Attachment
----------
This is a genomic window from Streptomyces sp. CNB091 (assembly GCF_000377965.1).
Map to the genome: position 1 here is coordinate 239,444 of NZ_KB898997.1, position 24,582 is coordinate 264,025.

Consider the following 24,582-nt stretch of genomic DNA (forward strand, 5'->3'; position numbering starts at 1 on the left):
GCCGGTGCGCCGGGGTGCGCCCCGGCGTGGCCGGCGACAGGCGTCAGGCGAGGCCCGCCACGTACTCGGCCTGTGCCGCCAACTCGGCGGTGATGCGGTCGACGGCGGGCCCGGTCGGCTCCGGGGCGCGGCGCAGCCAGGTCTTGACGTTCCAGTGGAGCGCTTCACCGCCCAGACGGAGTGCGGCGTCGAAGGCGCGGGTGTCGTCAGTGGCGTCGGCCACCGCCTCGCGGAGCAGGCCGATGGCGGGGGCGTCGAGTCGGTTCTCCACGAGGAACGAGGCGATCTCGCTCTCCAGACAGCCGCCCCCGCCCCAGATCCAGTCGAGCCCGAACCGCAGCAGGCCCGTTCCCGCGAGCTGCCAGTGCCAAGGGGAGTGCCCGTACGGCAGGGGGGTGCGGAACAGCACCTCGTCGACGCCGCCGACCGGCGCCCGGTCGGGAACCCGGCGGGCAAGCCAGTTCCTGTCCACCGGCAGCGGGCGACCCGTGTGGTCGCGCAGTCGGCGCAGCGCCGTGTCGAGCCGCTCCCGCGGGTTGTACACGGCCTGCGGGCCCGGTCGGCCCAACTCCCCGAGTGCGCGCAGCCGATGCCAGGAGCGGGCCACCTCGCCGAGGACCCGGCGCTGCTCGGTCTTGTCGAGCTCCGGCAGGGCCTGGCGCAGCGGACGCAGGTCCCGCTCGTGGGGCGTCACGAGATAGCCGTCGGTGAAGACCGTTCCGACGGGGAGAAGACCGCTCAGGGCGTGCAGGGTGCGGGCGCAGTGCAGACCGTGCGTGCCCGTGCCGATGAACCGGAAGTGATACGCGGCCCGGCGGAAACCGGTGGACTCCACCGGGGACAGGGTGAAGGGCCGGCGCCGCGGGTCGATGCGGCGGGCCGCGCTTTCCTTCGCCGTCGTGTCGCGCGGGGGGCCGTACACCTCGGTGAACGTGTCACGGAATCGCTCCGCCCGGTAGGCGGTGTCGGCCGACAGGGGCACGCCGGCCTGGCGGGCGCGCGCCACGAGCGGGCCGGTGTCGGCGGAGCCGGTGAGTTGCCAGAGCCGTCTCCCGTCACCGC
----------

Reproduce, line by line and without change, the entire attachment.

This is a genomic window from Streptomyces sp. CNB091 (assembly GCF_000377965.1).
Map to the genome: position 1 here is coordinate 239,444 of NZ_KB898997.1, position 24,582 is coordinate 264,025.

Consider the following 24,582-nt stretch of genomic DNA (forward strand, 5'->3'; position numbering starts at 1 on the left):
GCCGGTGCGCCGGGGTGCGCCCCGGCGTGGCCGGCGACAGGCGTCAGGCGAGGCCCGCCACGTACTCGGCCTGTGCCGCCAACTCGGCGGTGATGCGGTCGACGGCGGGCCCGGTCGGCTCCGGGGCGCGGCGCAGCCAGGTCTTGACGTTCCAGTGGAGCGCTTCACCGCCCAGACGGAGTGCGGCGTCGAAGGCGCGGGTGTCGTCAGTGGCGTCGGCCACCGCCTCGCGGAGCAGGCCGATGGCGGGGGCGTCGAGTCGGTTCTCCACGAGGAACGAGGCGATCTCGCTCTCCAGACAGCCGCCCCCGCCCCAGATCCAGTCGAGCCCGAACCGCAGCAGGCCCGTTCCCGCGAGCTGCCAGTGCCAAGGGGAGTGCCCGTACGGCAGGGGGGTGCGGAACAGCACCTCGTCGACGCCGCCGACCGGCGCCCGGTCGGGAACCCGGCGGGCAAGCCAGTTCCTGTCCACCGGCAGCGGGCGACCCGTGTGGTCGCGCAGTCGGCGCAGCGCCGTGTCGAGCCGCTCCCGCGGGTTGTACACGGCCTGCGGGCCCGGTCGGCCCAACTCCCCGAGTGCGCGCAGCCGATGCCAGGAGCGGGCCACCTCGCCGAGGACCCGGCGCTGCTCGGTCTTGTCGAGCTCCGGCAGGGCCTGGCGCAGCGGACGCAGGTCCCGCTCGTGGGGCGTCACGAGATAGCCGTCGGTGAAGACCGTTCCGACGGGGAGAAGACCGCTCAGGGCGTGCAGGGTGCGGGCGCAGTGCAGACCGTGCGTGCCCGTGCCGATGAACCGGAAGTGATACGCGGCCCGGCGGAAACCGGTGGACTCCACCGGGGACAGGGTGAAGGGCCGGCGCCGCGGGTCGATGCGGCGGGCCGCGCTTTCCTTCGCCGTCGTGTCGCGCGGGGGGCCGTACACCTCGGTGAACGTGTCACGGAATCGCTCCGCCCGGTAGGCGGTGTCGGCCGACAGGGGCACGCCGGCCTGGCGGGCGCGCGCCACGAGCGGGCCGGTGTCGGCGGAGCCGGTGAGTTGCCAGAGCCGTCTCCCGTCACCGC